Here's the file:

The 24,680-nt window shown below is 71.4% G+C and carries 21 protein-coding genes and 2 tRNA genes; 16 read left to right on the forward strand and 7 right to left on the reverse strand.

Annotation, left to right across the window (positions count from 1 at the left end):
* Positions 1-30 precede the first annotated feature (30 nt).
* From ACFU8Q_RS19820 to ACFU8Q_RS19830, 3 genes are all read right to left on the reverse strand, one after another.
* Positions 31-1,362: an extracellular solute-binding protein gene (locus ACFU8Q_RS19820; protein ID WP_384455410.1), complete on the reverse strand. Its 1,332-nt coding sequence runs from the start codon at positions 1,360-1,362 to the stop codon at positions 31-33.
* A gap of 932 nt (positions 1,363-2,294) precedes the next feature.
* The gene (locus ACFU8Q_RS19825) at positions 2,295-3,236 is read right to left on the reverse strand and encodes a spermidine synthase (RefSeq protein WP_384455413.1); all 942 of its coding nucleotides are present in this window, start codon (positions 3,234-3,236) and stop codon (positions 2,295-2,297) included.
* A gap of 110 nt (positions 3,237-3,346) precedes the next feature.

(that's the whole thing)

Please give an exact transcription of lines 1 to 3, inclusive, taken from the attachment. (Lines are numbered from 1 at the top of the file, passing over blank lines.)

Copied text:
The 24,680-nt window shown below is 71.4% G+C and carries 21 protein-coding genes and 2 tRNA genes; 16 read left to right on the forward strand and 7 right to left on the reverse strand.

Annotation, left to right across the window (positions count from 1 at the left end):
* Positions 1-30 precede the first annotated feature (30 nt).